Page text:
I think one of the primary purposes of those collections of old video games is to remind us not to take what we have today for granted and that once upon a time our heroes had to go to the dungeon in 2 feet of snow(y tv static) uphill both ways.
I always hear stories about how the ET game was so bad that it caused the home game market to crash. Or the same with the Atari Pac-man (which, in fairness, was a really crappy port of an otherwise great game). But what about all of the other god-awful terrible, near unplayable, games that DIDN’T cause the market to crash?** 17 games in one! and they’re all terrible :D
Still, there was a focus on heads-up multiplayer gaming that’s really lacking today everywhere except for fighting games. I bet I can land my sky-diving stick figure on the narrow colored line better and more times than you can!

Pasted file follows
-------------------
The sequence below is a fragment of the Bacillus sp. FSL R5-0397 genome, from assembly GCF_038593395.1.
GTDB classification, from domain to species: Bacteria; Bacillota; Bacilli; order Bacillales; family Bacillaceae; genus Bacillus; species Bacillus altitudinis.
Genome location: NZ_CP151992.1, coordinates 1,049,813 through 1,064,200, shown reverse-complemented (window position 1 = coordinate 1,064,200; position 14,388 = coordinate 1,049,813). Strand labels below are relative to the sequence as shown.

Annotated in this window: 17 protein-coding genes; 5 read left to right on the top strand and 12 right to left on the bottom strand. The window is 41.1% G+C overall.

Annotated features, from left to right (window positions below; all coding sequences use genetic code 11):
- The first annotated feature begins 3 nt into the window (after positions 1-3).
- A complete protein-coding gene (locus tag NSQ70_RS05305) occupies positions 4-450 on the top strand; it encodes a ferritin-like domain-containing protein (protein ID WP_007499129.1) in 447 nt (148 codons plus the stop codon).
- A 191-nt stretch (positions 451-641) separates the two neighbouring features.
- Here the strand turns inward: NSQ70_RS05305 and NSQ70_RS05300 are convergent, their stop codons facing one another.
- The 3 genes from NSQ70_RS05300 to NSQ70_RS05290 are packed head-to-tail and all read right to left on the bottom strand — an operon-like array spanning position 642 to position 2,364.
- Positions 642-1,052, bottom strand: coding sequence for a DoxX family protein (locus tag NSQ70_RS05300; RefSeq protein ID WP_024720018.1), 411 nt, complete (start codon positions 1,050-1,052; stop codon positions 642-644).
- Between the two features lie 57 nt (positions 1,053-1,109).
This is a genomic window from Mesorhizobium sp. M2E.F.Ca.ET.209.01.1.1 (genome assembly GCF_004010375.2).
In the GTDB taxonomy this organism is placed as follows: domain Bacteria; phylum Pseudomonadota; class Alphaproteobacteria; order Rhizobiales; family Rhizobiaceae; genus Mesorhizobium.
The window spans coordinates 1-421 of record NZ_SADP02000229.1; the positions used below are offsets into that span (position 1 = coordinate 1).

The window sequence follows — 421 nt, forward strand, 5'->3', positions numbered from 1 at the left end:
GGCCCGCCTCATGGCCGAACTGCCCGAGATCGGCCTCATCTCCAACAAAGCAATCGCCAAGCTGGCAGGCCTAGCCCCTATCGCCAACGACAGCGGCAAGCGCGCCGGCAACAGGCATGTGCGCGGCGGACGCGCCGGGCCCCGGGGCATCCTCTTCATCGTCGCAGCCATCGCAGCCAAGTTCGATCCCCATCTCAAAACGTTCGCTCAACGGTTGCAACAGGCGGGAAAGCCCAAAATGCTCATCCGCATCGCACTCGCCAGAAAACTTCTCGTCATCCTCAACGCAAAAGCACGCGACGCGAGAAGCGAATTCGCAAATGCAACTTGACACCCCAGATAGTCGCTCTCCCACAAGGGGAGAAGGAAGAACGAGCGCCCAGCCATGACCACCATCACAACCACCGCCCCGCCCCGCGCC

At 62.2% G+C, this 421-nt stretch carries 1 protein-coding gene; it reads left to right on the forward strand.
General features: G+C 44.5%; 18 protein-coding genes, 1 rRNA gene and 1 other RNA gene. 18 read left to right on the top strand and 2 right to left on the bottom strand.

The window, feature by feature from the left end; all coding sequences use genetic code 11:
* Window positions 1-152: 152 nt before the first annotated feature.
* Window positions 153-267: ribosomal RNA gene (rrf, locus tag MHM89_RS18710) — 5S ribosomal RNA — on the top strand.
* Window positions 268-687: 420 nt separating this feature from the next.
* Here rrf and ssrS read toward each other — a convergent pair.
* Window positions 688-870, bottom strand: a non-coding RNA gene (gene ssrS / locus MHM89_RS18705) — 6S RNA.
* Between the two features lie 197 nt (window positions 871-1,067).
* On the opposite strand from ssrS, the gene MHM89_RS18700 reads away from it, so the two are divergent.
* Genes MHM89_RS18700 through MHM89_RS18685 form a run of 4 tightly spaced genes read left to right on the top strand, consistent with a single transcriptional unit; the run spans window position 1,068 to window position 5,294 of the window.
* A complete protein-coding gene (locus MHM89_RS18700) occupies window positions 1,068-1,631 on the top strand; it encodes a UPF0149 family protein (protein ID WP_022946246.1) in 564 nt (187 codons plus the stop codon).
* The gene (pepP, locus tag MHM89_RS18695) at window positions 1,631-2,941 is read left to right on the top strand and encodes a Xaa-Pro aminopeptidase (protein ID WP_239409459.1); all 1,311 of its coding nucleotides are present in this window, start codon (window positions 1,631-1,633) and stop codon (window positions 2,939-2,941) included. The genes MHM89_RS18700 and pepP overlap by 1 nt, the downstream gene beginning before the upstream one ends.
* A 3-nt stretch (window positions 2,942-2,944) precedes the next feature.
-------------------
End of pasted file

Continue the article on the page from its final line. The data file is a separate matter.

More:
One thing that I find most interesting about old games are their cartridge art and the manuals. Art ranged from outlandish to beautiful realism, fueling the imagination to visualize these worlds of digital impressionism.
This isn’t to say that there weren’t some great old games. It’s just that the difference between Atari 2600 and NES are like a watershed. Especially looking at some of the mid to late 80s Atari home games, I just kind of feel sad for everyone… Developers, players, me…
*:The only games from this Gen I’m old enough to have fond memories of are the older arcade games still in operation in places like Chuck’e Cheeses (then Showbiz Pizza) from the days before they became shady kiddy-casinos with nothing but dull games of chance.
**: Really, most of the arcade games still hold up, especially Red Baron and Crystal Castles. It’s just the home-ports and home games that are awful.